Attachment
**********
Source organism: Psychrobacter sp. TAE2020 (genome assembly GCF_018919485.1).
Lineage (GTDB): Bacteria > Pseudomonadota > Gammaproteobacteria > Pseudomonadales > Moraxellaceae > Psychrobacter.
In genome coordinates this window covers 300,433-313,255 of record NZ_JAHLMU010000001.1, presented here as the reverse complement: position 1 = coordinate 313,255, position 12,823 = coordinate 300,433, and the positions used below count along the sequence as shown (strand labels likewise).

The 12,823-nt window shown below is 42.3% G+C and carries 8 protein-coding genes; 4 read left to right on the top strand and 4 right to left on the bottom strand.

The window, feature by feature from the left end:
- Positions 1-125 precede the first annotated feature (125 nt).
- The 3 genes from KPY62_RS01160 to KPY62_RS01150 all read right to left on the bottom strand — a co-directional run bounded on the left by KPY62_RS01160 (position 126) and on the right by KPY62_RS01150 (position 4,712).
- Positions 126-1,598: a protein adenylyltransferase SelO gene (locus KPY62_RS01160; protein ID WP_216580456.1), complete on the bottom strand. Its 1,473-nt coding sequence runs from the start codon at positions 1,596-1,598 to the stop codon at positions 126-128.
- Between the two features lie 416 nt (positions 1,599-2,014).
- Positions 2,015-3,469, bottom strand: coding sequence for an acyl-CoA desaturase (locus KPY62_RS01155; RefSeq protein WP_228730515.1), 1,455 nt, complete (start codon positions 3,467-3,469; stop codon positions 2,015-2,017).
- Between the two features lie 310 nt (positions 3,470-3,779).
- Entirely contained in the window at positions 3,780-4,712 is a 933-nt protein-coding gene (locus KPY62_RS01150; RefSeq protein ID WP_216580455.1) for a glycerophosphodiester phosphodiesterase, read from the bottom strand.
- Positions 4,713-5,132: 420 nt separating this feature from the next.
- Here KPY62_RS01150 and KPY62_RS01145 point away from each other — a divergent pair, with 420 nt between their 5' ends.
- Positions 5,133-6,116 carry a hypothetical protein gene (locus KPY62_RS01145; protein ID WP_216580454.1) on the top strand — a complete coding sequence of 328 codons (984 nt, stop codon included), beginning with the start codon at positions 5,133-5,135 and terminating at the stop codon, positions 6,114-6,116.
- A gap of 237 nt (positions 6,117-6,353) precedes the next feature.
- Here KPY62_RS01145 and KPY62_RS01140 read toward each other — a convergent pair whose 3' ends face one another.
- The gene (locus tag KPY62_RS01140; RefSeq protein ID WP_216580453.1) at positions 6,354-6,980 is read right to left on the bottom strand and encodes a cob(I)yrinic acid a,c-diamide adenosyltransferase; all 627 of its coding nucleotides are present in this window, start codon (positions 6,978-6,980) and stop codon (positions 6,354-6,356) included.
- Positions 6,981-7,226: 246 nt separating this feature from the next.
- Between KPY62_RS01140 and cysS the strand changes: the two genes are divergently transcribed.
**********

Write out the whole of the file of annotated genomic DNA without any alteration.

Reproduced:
Source organism: Psychrobacter sp. TAE2020 (genome assembly GCF_018919485.1).
Lineage (GTDB): Bacteria > Pseudomonadota > Gammaproteobacteria > Pseudomonadales > Moraxellaceae > Psychrobacter.
In genome coordinates this window covers 300,433-313,255 of record NZ_JAHLMU010000001.1, presented here as the reverse complement: position 1 = coordinate 313,255, position 12,823 = coordinate 300,433, and the positions used below count along the sequence as shown (strand labels likewise).

The 12,823-nt window shown below is 42.3% G+C and carries 8 protein-coding genes; 4 read left to right on the top strand and 4 right to left on the bottom strand.

The window, feature by feature from the left end:
- Positions 1-125 precede the first annotated feature (125 nt).
- The 3 genes from KPY62_RS01160 to KPY62_RS01150 all read right to left on the bottom strand — a co-directional run bounded on the left by KPY62_RS01160 (position 126) and on the right by KPY62_RS01150 (position 4,712).
- Positions 126-1,598: a protein adenylyltransferase SelO gene (locus KPY62_RS01160; protein ID WP_216580456.1), complete on the bottom strand. Its 1,473-nt coding sequence runs from the start codon at positions 1,596-1,598 to the stop codon at positions 126-128.
- Between the two features lie 416 nt (positions 1,599-2,014).
- Positions 2,015-3,469, bottom strand: coding sequence for an acyl-CoA desaturase (locus KPY62_RS01155; RefSeq protein WP_228730515.1), 1,455 nt, complete (start codon positions 3,467-3,469; stop codon positions 2,015-2,017).
- Between the two features lie 310 nt (positions 3,470-3,779).
- Entirely contained in the window at positions 3,780-4,712 is a 933-nt protein-coding gene (locus KPY62_RS01150; RefSeq protein ID WP_216580455.1) for a glycerophosphodiester phosphodiesterase, read from the bottom strand.
- Positions 4,713-5,132: 420 nt separating this feature from the next.
- Here KPY62_RS01150 and KPY62_RS01145 point away from each other — a divergent pair, with 420 nt between their 5' ends.
- Positions 5,133-6,116 carry a hypothetical protein gene (locus KPY62_RS01145; protein ID WP_216580454.1) on the top strand — a complete coding sequence of 328 codons (984 nt, stop codon included), beginning with the start codon at positions 5,133-5,135 and terminating at the stop codon, positions 6,114-6,116.
- A gap of 237 nt (positions 6,117-6,353) precedes the next feature.
- Here KPY62_RS01145 and KPY62_RS01140 read toward each other — a convergent pair whose 3' ends face one another.
- The gene (locus tag KPY62_RS01140; RefSeq protein ID WP_216580453.1) at positions 6,354-6,980 is read right to left on the bottom strand and encodes a cob(I)yrinic acid a,c-diamide adenosyltransferase; all 627 of its coding nucleotides are present in this window, start codon (positions 6,978-6,980) and stop codon (positions 6,354-6,356) included.
- Positions 6,981-7,226: 246 nt separating this feature from the next.
- Between KPY62_RS01140 and cysS the strand changes: the two genes are divergently transcribed.